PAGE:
The world has been mourning the loss of those slain in the senseless shooting that took place last week at Sandy Hook Elementary in Connecticut. While the attacker has been identified and confirmed as Adam Lanza, rapper Gunplay believes that the shooting was actually orchestrated by the government through conspiracy. In a series of tweets that he later deleted, the Maybach Music Group affiliate said that the government was behind the tragic incident. “Government killed dem kids to take our guns away. Another 9/11. Dont get it twisted,” he wrote. “Yall are sheeple 4 thinking da government aint gotta hand in every crisis since the great depression.” He then followed with a tweet that still remains on his page: “Yall got to be da most ignant naive MF‘s on earth yall gon see! Trust Obama he knows best. Lol,” he wrote.
Check the tweets below (via XXLMag.com).
Chicago rapper Chief Keef and his debut album Finally Rich just hit the shelves yesterday, but already critics of the 17-year-old rapper have surfaced. In Keef’s backyard, a blogger for a local NBC affiliate has taken aim at the Windy City artist by referring to his music as a “minstrel show.”
Blogger Edward McClelland published an opinion piece this morning on Chicago NBC 5′s website this morning, explaining that until last week he intended to purchase Chief Keef’s major label debut. McClelland was especially critical of Keef’s output, but admitted he was curious about the teenaged sensation’s music and its depiction of Chicago’s highly publicized gang violence. Moved to change his interest in Keef’s music by the Newtown shooting tragedy, McClelland attacked the burgeoning “Drill” scene.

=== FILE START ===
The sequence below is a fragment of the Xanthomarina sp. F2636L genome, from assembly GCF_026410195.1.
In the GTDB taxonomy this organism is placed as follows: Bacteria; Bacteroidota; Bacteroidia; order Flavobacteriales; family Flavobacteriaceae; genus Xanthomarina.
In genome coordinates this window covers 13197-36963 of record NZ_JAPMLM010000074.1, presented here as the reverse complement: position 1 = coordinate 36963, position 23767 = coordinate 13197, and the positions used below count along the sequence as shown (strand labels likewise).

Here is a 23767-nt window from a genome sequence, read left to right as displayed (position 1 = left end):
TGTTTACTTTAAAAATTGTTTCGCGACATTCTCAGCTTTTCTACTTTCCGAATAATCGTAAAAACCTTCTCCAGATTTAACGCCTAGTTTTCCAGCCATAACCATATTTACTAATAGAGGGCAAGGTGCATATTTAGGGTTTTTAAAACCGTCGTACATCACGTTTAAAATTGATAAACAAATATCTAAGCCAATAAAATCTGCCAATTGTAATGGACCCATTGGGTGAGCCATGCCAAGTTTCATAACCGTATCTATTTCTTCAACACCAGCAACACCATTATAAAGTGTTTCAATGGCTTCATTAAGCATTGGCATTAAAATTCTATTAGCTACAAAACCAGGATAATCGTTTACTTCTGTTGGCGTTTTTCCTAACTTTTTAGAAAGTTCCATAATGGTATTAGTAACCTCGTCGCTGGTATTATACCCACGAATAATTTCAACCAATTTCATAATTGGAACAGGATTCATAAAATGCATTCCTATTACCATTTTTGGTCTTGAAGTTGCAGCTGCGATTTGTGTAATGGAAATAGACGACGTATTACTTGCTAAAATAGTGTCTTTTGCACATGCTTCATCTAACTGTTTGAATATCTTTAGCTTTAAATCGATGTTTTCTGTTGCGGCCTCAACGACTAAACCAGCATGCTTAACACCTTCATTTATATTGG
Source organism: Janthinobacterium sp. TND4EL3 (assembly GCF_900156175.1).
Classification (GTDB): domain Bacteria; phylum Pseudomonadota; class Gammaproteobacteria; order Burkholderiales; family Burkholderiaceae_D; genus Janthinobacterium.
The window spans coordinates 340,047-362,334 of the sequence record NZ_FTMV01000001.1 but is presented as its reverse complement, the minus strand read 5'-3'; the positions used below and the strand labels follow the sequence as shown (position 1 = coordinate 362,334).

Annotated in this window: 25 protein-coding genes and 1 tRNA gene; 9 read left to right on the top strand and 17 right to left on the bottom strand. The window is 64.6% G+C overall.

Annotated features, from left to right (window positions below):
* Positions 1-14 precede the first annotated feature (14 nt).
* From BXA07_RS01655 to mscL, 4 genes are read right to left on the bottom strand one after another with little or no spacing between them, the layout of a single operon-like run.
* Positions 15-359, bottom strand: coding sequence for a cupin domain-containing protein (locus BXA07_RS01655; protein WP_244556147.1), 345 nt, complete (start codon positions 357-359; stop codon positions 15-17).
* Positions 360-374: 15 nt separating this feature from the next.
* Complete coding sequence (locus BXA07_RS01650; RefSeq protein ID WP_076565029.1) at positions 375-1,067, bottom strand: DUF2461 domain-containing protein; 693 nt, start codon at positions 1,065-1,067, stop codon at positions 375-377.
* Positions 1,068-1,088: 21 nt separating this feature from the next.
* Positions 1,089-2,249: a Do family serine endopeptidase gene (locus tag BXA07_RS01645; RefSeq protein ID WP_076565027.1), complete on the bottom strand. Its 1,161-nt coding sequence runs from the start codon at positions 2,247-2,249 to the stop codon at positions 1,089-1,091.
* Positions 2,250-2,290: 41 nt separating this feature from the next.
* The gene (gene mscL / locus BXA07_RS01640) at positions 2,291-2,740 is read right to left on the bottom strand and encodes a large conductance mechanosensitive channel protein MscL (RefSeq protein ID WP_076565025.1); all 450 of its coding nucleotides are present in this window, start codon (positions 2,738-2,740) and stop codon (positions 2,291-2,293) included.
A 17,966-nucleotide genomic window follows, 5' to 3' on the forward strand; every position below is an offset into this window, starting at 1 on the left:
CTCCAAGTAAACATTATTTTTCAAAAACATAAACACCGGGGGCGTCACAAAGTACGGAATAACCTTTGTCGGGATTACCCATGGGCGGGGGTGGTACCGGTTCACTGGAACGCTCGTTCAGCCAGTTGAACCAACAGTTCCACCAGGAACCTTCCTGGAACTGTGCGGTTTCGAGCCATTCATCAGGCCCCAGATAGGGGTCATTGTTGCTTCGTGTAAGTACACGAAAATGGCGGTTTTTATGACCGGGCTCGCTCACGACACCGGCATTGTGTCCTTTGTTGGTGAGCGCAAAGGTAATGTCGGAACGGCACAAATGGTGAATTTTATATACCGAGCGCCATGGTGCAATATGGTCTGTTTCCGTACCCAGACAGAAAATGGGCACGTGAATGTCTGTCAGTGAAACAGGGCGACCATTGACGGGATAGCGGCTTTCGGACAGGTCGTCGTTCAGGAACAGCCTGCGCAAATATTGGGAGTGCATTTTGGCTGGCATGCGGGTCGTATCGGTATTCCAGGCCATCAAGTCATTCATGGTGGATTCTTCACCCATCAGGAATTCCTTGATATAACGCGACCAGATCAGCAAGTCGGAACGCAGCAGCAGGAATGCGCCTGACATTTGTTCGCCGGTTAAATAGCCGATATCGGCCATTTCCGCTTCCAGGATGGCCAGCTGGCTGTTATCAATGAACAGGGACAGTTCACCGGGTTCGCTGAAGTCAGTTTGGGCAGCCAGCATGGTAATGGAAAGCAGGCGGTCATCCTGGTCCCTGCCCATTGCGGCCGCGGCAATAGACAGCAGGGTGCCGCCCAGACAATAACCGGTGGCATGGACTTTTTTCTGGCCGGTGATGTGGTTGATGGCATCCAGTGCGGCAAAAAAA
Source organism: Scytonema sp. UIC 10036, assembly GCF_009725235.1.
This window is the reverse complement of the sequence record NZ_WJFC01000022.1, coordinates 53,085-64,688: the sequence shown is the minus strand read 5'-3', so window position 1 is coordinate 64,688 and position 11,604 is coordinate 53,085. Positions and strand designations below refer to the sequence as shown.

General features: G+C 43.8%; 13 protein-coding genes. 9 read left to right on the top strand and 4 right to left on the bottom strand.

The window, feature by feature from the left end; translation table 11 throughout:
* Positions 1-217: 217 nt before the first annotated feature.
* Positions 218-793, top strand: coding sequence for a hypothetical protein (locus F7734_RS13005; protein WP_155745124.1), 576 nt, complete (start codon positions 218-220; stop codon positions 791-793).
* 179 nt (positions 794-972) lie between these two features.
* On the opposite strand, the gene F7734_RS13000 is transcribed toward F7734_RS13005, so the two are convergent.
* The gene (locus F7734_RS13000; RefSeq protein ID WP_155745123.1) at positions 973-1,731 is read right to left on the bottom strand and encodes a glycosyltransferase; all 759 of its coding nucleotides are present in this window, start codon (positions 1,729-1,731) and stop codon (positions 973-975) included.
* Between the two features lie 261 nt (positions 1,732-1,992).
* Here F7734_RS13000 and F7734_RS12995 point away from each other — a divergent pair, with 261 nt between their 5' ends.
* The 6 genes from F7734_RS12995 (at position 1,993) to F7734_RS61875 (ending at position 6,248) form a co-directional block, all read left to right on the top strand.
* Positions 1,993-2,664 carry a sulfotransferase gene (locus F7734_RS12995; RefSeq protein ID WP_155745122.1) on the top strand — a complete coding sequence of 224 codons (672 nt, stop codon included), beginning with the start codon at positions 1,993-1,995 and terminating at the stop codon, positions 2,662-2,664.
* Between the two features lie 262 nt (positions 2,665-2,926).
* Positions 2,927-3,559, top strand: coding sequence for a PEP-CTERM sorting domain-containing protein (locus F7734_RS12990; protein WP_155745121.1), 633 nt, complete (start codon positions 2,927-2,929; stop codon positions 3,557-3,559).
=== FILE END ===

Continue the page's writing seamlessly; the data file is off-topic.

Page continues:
From Edward McClelland’s blog entry:
[F]rom what I’ve heard of it, is pretty lunkheaded: simplistic rhymes, primitive beats. But it’s also a window into the world that has made Chicago the murder capital of America, and that piqued my curiosity…Since last week’s murders at Sandy Hook Elementary School in Connecticut, though, I haven’t had the stomach for any violent entertainment…I also don’t want to pay $14 for the minstrel show of listening to a real live South Side thug. I don’t want to support a scene that makes gangbanging a resume builder for music success.
McClelland is well within rights to question his investment in Chief Keef’s music as a result of the horrific events at Sandy Hook Elementary. However, why were the violent, gang-related deaths of countless African-Americans in his beloved Chicago over the summer not enough to sway him from buying Finally Rich in the first place?
In this portion of his interview with Sway, Clifford speaks on the tragic shooting in Connecticut and uses the second amendment to weigh in on his views of the gun control laws. “That’s the exact reason I had mines.”